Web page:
Sage advice is to never be the smartest person in the room. I am proud of the fact that my closest circle of friends validates that saying all the time. Except for some Saturday nights when I’m not sure there is a smartest one in the room, but that’s beside the point. What also makes this a fantastic group is their variety of backgrounds, with the associated diversity in experiences and opinions. Whenever some of us walk into a room, it’s like the opening line to a joke.
I mention this group because a recent conversation amongst them jogged my thinking towards an intersection between the worlds of public relations, communications, management, and organizational leadership. The overarching topic was ethics and the distinction between the organization as a whole and the individuals within the organization. I chimed in that the public perception of the organization as a whole is the essence of branding. And when you discuss how employees view or feel about the effectiveness of the organization and/or its leadership, that’s internal branding.
Many in the general public believe “branding” is simply logos and color schemes. For those more embedded in the work of communications, “branding” goes much further. It includes the perception of how an organization interacts with the public, its choices in partners, its repeated actions, its track record of quality standards; essentially its reputation. Building this level of branding is a long-term (even on-going) process. And once the “brand” is established in the outside world, changing it can be like changing course in an aircraft carrier.
One of the best, but often overlooked, tools in creating and maintaining your desired external branding is the power of the employee. How employees feel and what they believe about the organization in general and especially leadership is “internal branding” and it will permeate beyond the walls of any building.
If you have employees frustrated by bureaucratic hoops necessary to do their job or a lack of support from management or disregard for providing necessary resources or unreasonable demands, many cannot help but be less than positive ambassadors of the business to the outside world. “If they treat me like this, do they care about customers?”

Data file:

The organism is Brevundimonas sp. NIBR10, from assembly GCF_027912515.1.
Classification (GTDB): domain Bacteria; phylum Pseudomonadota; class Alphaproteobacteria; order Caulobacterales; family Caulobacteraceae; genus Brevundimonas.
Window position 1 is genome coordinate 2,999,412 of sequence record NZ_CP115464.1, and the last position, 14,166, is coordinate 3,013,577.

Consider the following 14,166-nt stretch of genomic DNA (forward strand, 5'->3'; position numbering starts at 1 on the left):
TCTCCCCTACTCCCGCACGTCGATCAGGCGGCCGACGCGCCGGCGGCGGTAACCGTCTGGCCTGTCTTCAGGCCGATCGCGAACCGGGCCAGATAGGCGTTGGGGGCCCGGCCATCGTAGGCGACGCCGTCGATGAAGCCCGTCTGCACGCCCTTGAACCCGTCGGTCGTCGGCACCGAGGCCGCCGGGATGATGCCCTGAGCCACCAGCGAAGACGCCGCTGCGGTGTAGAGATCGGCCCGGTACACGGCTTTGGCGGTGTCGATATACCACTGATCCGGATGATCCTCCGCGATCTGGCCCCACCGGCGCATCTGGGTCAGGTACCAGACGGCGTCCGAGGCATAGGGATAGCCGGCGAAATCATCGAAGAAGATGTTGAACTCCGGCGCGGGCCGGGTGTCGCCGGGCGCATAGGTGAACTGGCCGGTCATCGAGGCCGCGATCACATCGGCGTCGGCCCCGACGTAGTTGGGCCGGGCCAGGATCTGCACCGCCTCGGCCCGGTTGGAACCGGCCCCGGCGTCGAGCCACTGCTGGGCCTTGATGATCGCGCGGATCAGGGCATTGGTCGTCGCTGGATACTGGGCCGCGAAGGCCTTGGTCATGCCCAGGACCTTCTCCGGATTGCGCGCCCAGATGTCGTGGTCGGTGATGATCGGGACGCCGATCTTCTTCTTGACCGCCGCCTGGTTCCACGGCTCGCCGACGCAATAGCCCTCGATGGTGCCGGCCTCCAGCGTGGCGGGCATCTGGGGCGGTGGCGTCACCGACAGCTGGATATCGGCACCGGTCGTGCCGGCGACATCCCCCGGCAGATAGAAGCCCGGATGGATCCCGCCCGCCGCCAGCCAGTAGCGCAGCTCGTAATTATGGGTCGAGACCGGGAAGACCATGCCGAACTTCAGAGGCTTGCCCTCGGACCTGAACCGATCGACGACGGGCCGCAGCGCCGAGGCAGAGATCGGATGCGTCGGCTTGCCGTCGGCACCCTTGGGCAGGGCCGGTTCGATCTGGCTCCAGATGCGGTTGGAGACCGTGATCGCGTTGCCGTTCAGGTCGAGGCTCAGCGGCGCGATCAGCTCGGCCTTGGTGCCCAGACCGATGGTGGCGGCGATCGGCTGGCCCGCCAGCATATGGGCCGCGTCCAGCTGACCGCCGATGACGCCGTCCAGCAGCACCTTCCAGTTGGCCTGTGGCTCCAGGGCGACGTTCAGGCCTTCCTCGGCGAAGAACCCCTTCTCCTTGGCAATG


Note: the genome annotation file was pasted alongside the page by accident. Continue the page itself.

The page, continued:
To the flip-side, Richard Branson offers the following: “If you take care of your employees, they will take care of your clients.” Supported, engaged, respected employees become walking testimonials of the organization with more credibility than any multi-media campaign.
So how do you work on internal branding? This is where I get to plug the value of communications. Facilitating quality internal interactions between employees and leadership is crucial to developing your internal brand. And those interactions need to go in both directions. Uncovering employee concerns, relaying those concerns to those with the power to address them, and then communicating solutions and responses is an important cycle. Similarly, deciphering leadership goals and objectives, translating them to a more practical language, and then sharing that information with employees helps to validate and involve them in the mission of the organization.
When considering your organization’s brand, realize that it is more than physical packaging, trademarks or mascots. It emanates from the inside out. An organization with a false façade is not prepared for long-term success.